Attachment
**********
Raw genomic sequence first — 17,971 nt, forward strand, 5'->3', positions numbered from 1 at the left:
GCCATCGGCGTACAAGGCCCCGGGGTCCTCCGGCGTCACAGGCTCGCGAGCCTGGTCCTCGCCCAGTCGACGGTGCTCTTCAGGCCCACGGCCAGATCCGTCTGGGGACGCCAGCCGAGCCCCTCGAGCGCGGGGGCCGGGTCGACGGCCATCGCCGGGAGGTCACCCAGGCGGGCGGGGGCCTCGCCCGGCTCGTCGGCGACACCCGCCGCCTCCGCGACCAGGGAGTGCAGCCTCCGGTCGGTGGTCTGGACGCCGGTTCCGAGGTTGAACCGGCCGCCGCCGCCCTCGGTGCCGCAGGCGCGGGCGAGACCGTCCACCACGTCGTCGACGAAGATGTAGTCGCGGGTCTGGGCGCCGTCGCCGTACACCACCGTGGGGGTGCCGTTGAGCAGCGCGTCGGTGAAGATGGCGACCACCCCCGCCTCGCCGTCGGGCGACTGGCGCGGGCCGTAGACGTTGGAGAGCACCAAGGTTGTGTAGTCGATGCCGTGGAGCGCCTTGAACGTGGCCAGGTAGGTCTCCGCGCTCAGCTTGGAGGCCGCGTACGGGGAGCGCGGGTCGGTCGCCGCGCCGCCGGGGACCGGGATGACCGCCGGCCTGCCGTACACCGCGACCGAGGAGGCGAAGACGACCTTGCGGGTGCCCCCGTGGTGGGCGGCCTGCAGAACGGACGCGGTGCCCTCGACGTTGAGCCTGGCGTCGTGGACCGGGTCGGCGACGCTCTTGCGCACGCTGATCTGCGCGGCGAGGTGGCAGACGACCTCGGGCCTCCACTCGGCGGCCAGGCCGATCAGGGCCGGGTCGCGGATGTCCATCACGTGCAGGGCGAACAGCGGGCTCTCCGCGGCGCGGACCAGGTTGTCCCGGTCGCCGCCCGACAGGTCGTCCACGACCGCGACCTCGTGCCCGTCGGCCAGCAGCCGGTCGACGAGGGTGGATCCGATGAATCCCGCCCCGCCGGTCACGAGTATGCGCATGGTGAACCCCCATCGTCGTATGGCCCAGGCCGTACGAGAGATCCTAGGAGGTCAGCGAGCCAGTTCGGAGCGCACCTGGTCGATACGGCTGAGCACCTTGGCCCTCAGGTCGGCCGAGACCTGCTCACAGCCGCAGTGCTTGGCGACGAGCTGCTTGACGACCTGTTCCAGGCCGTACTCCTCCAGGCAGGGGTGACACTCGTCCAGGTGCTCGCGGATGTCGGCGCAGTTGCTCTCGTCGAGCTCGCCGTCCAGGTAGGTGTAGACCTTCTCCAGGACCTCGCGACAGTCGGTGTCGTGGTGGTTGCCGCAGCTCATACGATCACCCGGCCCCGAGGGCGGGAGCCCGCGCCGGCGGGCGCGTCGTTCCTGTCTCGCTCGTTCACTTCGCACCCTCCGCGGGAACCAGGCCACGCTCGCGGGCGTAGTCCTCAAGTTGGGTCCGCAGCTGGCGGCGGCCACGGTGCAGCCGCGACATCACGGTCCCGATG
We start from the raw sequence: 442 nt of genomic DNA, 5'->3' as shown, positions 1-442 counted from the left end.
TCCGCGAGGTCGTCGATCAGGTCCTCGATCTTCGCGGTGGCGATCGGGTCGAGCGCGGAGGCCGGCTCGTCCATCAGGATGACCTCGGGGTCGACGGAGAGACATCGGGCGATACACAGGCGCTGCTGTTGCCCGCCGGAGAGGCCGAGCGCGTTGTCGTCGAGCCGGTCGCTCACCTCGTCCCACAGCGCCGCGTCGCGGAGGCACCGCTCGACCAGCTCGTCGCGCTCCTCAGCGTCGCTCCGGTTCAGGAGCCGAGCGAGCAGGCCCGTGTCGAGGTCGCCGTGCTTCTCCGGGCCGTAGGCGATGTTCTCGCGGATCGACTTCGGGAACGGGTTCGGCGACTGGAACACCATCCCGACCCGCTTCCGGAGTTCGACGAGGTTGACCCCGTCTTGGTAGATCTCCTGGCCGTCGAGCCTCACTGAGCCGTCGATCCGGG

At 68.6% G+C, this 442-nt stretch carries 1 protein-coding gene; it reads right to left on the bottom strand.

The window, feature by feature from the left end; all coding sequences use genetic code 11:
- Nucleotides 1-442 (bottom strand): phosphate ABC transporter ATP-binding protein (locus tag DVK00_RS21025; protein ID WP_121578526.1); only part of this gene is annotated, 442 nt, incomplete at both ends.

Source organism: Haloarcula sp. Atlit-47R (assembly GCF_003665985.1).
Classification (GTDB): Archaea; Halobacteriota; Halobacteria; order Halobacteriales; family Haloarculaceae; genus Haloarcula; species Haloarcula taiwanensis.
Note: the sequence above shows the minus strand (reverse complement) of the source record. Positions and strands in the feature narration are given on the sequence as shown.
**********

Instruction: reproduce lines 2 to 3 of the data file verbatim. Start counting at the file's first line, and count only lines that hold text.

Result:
GCCATCGGCGTACAAGGCCCCGGGGTCCTCCGGCGTCACAGGCTCGCGAGCCTGGTCCTCGCCCAGTCGACGGTGCTCTTCAGGCCCACGGCCAGATCCGTCTGGGGACGCCAGCCGAGCCCCTCGAGCGCGGGGGCCGGGTCGACGGCCATCGCCGGGAGGTCACCCAGGCGGGCGGGGGCCTCGCCCGGCTCGTCGGCGACACCCGCCGCCTCCGCGACCAGGGAGTGCAGCCTCCGGTCGGTGGTCTGGACGCCGGTTCCGAGGTTGAACCGGCCGCCGCCGCCCTCGGTGCCGCAGGCGCGGGCGAGACCGTCCACCACGTCGTCGACGAAGATGTAGTCGCGGGTCTGGGCGCCGTCGCCGTACACCACCGTGGGGGTGCCGTTGAGCAGCGCGTCGGTGAAGATGGCGACCACCCCCGCCTCGCCGTCGGGCGACTGGCGCGGGCCGTAGACGTTGGAGAGCACCAAGGTTGTGTAGTCGATGCCGTGGAGCGCCTTGAACGTGGCCAGGTAGGTCTCCGCGCTCAGCTTGGAGGCCGCGTACGGGGAGCGCGGGTCGGTCGCCGCGCCGCCGGGGACCGGGATGACCGCCGGCCTGCCGTACACCGCGACCGAGGAGGCGAAGACGACCTTGCGGGTGCCCCCGTGGTGGGCGGCCTGCAGAACGGACGCGGTGCCCTCGACGTTGAGCCTGGCGTCGTGGACCGGGTCGGCGACGCTCTTGCGCACGCTGATCTGCGCGGCGAGGTGGCAGACGACCTCGGGCCTCCACTCGGCGGCCAGGCCGATCAGGGCCGGGTCGCGGATGTCCATCACGTGCAGGGCGAACAGCGGGCTCTCCGCGGCGCGGACCAGGTTGTCCCGGTCGCCGCCCGACAGGTCGTCCACGACCGCGACCTCGTGCCCGTCGGCCAGCAGCCGGTCGACGAGGGTGGATCCGATGAATCCCGCCCCGCCGGTCACGAGTATGCGCATGGTGAACCCCCATCGTCGTATGGCCCAGGCCGTACGAGAGATCCTAGGAGGTCAGCGAGCCAGTTCGGAGCGCACCTGGTCGATACGGCTGAGCACCTTGGCCCTCAGGTCGGCCGAGACCTGCTCACAGCCGCAGTGCTTGGCGACGAGCTGCTTGACGACCTGTTCCAGGCCGTACTCCTCCAGGCAGGGGTGACACTCGTCCAGGTGCTCGCGGATGTCGGCGCAGTTGCTCTCGTCGAGCTCGCCGTCCAGGTAGGTGTAGACCTTCTCCAGGACCTCGCGACAGTCGGTGTCGTGGTGGTTGCCGCAGCTCATACGATCACCCGGCCCCGAGGGCGGGAGCCCGCGCCGGCGGGCGCGTCGTTCCTGTCTCGCTCGTTCACTTCGCACCCTCCGCGGGAACCAGGCCACGCTCGCGGGCGTAGTCCTCAAGTTGGGTCCGCAGCTGGCGGCGGCCACGGTGCAGCCGCGACATCACGGTCCCGATG
We start from the raw sequence: 442 nt of genomic DNA, 5'->3' as shown, positions 1-442 counted from the left end.